Cursive Bill Released From Delaware House Education Committee

It seemed to be an even split between advocates and those who oppose the bill, but State Rep. Andria Bennett’s House Bill was released from committee today with 12 votes.  Next stop, the House Ready list.  Many of the folks who opposed the bill were not in favor of student’s learning cursive but felt that was a decision best left to the local school board and not a mandate from the state.  The Delaware Department of Education opposed the bill for the same reasons, along with the Delaware Association of School Administrators and the Delaware School Boards Association.

Both sides cited research or studies weighing the pros and cons of the bill.  I supported it and gave public comment on how my son seemed to like cursive more than regular writing.  Another advocate for students with disabilities, Robert Overmiller with the Governor’s Advisory Council for Exceptional Citizens, also supported the bill because of the beneficial nature for special needs students.  A retired teacher supported the bill.

State Rep. Bennett said her idea for this bill came last Christmas when her own daughter was unable to read her grandmother’s cursive writing in a Christmas card.  Some advocates said it is important children know how to read original historic documents, such as The Declaration of Independence.  One gentleman said he would not hire someone at his company who didn’t know cursive since so many old property deeds and paperwork were written in cursive and they would not be able to understand those documents.  One parent stated they were vehemently against the bill and that it shouldn’t matter if kids can read historic documents in cursive because it is all available online.  She also said grandmothers are texting and using Instagram more and more these days.  State Rep. Joe Miro said with our state budget deficit we should not be mandating curriculum at the state level.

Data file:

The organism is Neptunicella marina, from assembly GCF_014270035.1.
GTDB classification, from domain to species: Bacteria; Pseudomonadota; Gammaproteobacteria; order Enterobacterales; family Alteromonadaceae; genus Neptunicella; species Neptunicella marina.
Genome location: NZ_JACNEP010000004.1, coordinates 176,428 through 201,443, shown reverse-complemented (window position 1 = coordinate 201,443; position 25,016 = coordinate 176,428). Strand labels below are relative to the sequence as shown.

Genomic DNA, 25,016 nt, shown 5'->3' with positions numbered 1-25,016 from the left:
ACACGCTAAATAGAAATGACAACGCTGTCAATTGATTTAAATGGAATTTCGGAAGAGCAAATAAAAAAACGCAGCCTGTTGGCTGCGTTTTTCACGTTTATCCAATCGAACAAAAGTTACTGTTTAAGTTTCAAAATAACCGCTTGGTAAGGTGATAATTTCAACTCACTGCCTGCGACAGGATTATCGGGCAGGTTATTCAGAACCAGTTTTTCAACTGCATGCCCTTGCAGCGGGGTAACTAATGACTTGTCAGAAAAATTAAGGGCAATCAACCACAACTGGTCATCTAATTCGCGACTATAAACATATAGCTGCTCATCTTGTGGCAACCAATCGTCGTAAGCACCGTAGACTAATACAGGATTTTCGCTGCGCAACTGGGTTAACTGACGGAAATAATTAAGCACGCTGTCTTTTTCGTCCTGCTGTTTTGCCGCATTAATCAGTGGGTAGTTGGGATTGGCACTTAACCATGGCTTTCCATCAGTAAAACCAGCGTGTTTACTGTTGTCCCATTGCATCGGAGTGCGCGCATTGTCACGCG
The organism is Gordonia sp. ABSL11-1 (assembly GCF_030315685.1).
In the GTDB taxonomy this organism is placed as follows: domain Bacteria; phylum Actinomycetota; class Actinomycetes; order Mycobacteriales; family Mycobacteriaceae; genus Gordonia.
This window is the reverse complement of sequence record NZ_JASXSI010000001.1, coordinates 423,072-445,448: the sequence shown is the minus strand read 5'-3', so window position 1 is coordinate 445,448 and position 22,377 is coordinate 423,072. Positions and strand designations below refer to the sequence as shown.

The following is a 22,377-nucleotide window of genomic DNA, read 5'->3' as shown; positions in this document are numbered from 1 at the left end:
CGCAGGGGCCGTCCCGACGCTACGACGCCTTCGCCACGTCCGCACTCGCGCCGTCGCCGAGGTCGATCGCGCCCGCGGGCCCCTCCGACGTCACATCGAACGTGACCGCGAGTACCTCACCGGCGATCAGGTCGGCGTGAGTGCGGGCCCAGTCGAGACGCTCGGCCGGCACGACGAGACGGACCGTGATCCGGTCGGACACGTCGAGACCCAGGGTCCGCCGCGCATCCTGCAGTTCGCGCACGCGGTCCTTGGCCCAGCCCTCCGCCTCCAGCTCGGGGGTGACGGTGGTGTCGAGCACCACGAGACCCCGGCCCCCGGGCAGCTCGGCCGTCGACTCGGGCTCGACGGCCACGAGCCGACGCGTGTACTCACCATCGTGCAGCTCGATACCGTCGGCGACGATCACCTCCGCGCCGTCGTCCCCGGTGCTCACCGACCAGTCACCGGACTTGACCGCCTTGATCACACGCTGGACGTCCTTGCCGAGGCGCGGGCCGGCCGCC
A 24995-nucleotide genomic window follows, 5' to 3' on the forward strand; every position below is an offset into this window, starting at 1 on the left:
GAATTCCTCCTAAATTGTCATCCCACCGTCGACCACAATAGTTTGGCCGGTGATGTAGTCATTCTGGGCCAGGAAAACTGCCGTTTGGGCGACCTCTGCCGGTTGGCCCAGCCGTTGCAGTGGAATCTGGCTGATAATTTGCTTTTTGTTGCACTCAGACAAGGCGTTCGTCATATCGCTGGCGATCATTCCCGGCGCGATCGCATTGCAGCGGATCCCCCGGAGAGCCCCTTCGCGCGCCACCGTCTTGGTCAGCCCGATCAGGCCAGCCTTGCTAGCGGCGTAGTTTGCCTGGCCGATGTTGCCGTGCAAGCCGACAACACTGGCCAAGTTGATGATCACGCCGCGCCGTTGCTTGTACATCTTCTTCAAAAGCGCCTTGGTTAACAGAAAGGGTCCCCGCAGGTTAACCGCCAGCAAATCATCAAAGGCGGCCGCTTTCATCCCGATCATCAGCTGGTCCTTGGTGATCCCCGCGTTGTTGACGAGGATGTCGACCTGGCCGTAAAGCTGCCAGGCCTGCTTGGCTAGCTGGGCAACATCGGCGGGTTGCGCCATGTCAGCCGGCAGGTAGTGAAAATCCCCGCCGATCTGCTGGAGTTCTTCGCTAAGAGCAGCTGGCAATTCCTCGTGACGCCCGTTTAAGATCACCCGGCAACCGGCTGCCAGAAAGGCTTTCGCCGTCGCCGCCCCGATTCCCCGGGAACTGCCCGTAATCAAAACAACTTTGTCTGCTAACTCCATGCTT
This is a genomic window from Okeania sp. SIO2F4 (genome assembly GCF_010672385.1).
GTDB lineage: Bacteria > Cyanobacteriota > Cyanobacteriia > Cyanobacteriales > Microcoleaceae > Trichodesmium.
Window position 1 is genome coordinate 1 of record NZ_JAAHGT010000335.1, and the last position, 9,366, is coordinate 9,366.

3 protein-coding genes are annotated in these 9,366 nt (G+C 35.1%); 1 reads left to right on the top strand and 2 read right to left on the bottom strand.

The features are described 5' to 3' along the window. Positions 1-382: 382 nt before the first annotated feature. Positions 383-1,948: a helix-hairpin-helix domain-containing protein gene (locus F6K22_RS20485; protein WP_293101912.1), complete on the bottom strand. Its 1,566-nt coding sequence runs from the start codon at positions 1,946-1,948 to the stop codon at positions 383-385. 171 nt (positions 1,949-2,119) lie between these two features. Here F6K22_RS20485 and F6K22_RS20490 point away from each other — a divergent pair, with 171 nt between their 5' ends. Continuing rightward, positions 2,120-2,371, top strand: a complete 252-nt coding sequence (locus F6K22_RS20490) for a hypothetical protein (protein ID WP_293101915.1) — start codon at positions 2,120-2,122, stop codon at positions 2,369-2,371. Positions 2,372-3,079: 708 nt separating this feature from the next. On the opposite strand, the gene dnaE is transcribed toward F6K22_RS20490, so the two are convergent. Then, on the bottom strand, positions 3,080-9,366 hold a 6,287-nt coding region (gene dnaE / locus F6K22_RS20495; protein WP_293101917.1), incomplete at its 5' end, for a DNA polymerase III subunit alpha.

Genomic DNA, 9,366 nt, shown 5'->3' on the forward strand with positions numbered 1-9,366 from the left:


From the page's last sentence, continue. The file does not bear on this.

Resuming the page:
If you are in favor of this bill, please contact your state legislator and let them know!  I know I will call my own State Rep, Trey Paradee and ask him to support this bill!

Enrollment Preferences Bill Released From Committee But Newark Charter School Exclusion Remains Controversial

House Substitute 1 for House Bill 85 was released from the Delaware House Education Committee today.  There are very serious concerns due to a “compromise” brought forth by the Delaware Charter Schools Network.  The bone of contention surrounds the Christina School District and Newark Charter School.  Since a portion of Christina exists in Wilmington, those students would not be considered in the enrollment preference which includes all students in a choice school’s district.  The line of thinking appears to be the district section of Wilmington is not connected to the rest of the district.  However, those who oppose this section of the bill feel it is a barrier for Wilmington students who are part of the Christina School District.

Today, State Rep. John Kowalko is bringing forth an amendment but no one on the committee knew specifically what the amendment was.  State Rep. Kim Williams, the primary sponsor of the bill, stated she assumes it would be to remove lines 7-9 of the bill which would give Newark Charter School their Wilmington exclusion.  Williams said she would not support the amendment because she gave her word to Senator David Sokola.  This, apparently, was an addition to the bill from Senator Sokola which caused the House Substitute bill from the original House Bill 85.  State Rep. Joe Miro said he would not support the bill if the amendment passed.

State Rep. Sean Matthews said he is in support of the bill but does not feel the bill serves all students in the Christina School District.  He felt the bill does not allow for Wilmington students to go to Newark Charter School and the exclusion for NCS was put in so it can pass the Delaware Senate.

If Newark Charter School is so good, they should take all students. -State Rep. Sean Matthews

State Rep. Deb Heffernan agreed with Matthews.  The bill was released with 11 votes in favor of the bill.

Delaware Secretary of Education Dr. Susan Bunting said the Delaware Department of Education is taking a neutral stance on the bill.  Donna Johnson, the Executive Director of the State Board of Education, said former State Board member R.L. Hughes was on the Enrollment Preferences Task Force and voted in favor of removing the 5-mile radius. Kristin Dwyer, the Delaware State Education Association Director of Legislation and Political Organizing,  said she is happy the conversation is opened with this bill but DSEA does not feel the bill goes far enough.  DSEA feels the 5-mile radius should be completely removed.

My concerns with this bill are the very nature of Newark Charter School to begin with.  Even with their 5-mile radius, their student populations do not reflect that of the Greater Newark area.  This is the public comment I gave to the committee and my idea for a potential amendment.